October 04, 2012

Damn That Lincoln-Douglas Thing Anyway

A few inchoate reactions to the debate:

My own "format" for watching/listening to the debate was a little haphazard because of evening chores, but it went like this: I watched it live on TV for about a half hour, then drove somewhere and listened on the radio for about half an hour, then came home and watched the end of the debate live and then the general pandemonium among the MSNBC panel of Chris Matthews, Ed Schultz, Rachel Maddow, et alia as they tried to come to terms with what a terrible debater their champion, Barack Obama, actually is. Then I watched the 20 minutes or so I had missed while performing my St. Francis of Assisi duties in San Rafael.

Impressions gained by my multi-media encounter:  Barack Obama does better if you're only listening to him and not watching.  Mitt Romney does pretty well either way.  If you're watching and listening to Barack Obama, you get the full effect of his overall weakness.  The fidgeting, the downcast eyes, the lame hand gestures, and (his true Achilles Heel) that dreadful insertion of the long, drawn-out "Aaannnnnddddddd" between phrases as he tries to think of what to say next.

Paul Krugman, on his mysteriously-named "Conscience of A Liberal" blog, had this to say:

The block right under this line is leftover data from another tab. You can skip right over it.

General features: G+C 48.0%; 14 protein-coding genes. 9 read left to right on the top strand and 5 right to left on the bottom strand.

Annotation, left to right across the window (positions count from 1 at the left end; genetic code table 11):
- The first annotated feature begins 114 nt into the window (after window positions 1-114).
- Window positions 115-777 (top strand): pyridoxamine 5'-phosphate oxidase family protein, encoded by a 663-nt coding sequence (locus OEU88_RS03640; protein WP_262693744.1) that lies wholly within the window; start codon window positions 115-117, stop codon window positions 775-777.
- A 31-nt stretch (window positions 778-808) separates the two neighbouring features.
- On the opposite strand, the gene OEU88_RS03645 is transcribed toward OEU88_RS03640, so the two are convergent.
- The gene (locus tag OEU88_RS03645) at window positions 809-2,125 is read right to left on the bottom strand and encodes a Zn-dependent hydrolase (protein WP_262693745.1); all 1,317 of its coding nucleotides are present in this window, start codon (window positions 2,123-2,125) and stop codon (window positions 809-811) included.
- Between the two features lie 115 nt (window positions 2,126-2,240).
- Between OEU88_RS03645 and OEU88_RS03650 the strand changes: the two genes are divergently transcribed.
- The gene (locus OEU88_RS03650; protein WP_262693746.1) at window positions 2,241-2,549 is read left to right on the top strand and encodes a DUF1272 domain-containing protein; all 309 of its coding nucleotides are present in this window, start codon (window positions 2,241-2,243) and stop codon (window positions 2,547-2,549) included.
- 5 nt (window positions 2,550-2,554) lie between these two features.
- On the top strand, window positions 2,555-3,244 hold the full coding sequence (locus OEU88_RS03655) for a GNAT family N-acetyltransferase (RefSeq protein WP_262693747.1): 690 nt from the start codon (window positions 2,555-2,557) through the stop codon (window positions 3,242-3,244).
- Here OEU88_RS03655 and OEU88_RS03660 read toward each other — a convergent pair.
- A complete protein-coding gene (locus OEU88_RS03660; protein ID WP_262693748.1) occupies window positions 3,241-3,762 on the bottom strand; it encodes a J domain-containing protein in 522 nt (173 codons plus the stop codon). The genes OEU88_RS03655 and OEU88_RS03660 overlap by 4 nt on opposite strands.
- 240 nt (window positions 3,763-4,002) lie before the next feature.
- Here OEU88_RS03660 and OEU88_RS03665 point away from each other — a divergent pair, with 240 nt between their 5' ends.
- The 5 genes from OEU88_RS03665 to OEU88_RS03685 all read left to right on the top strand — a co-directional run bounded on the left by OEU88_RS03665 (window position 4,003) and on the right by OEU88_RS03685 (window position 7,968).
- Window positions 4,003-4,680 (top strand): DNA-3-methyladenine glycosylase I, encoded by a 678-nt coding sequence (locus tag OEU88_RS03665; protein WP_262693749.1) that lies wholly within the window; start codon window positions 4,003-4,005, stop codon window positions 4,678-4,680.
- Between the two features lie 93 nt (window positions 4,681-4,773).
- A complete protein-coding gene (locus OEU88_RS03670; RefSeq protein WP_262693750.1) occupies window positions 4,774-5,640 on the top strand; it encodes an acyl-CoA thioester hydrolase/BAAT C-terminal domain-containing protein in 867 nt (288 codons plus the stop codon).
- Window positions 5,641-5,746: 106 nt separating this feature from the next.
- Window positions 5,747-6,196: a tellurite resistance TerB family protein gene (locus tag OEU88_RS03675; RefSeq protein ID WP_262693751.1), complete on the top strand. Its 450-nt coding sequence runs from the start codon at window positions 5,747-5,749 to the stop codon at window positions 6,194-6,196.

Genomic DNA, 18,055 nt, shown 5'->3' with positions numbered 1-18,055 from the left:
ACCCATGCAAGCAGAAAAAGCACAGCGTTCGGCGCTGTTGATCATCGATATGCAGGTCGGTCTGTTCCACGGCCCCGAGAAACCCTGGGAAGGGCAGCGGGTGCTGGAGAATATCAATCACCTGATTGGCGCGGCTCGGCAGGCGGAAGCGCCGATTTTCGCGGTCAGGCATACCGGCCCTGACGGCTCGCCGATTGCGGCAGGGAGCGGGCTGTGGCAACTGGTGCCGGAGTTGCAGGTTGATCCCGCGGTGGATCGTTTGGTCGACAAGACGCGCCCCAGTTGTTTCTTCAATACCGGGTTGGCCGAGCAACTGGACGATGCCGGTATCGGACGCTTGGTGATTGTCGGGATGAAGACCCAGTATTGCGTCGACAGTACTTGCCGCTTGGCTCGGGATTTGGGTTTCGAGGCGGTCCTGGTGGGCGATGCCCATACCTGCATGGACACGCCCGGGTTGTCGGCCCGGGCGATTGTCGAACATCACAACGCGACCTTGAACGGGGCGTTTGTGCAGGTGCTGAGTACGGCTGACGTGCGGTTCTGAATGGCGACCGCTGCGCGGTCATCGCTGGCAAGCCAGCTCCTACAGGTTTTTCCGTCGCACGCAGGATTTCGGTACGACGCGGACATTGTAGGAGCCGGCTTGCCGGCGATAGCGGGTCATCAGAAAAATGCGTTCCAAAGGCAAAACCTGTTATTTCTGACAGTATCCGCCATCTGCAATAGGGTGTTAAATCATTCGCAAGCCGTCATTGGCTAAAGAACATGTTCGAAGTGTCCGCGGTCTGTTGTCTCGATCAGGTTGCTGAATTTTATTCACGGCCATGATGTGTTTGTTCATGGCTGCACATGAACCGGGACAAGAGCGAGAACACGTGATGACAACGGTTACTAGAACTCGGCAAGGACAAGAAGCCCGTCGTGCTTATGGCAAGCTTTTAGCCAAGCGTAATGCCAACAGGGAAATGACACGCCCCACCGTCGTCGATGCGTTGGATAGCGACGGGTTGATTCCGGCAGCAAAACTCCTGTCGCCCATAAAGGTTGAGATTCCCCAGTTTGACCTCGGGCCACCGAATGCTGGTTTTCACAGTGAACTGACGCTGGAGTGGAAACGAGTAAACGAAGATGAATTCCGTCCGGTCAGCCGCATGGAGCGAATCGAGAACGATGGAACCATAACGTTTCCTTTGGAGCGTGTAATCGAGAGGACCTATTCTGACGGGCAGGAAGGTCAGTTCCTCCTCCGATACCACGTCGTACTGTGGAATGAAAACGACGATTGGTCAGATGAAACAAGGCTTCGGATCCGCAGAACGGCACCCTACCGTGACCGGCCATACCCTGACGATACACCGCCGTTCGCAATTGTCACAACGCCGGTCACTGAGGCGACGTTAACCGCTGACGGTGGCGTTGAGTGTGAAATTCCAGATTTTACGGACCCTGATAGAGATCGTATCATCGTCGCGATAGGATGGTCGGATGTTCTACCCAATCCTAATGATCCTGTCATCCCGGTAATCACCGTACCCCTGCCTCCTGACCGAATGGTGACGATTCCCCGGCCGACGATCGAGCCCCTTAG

The hard-hitting and effective campaign against Romney led many people to believe that this wasn’t going to happen again. But in the first debate, there was Capillary Man once again.
I really don’t know what this is about.
Actually, Krugman knows exactly what this is about and doesn't want to say it because his conscientious liberalism won't allow him to.  Barack Obama doesn't have what it takes to argue his positions successfully.  He doesn't know how to marshal facts on the fly, synthesize them into a forceful, cogent argument, and go for the jugular of his opponent's many weaknesses (as opposed to the capillaries, as Krugman notes).  How the the rich scion of a prominent family, who dismantled American businesses for a living, who serially evades taxes, who won't disclose how little he pays to the government each year although he's seeking to become chief fiduciary of the country, who stashes money in the Cayman Islands, and who stated on videotape that he has nothing but contempt for about half the American public too broke to pay federal income taxes - how a guy with all these liabilities (we're talking about Romney here) could escape utterly unscathed after an hour and a half of discussing almost nothing except taxes and entitlements - I really don't know what that is about.

Except to avoid Krugman's disingenuous posing: the same fecklessness in Obama was evident in the Obama - McCain debates, but John McCain was such an inconceivably lousy candidate, crotchety, incoherent, often nonsensical, that it didn't matter.  Now it matters, and the Democrats have a huge problem on their hands.

It's only too bad that Obama wasn't debating Jim Lehrer.  Actually, what I'd really like to see is a Jim Lehrer versus Bob Schieffer debate, one-on-one.  The winner would be the first guy to remember why he was there.

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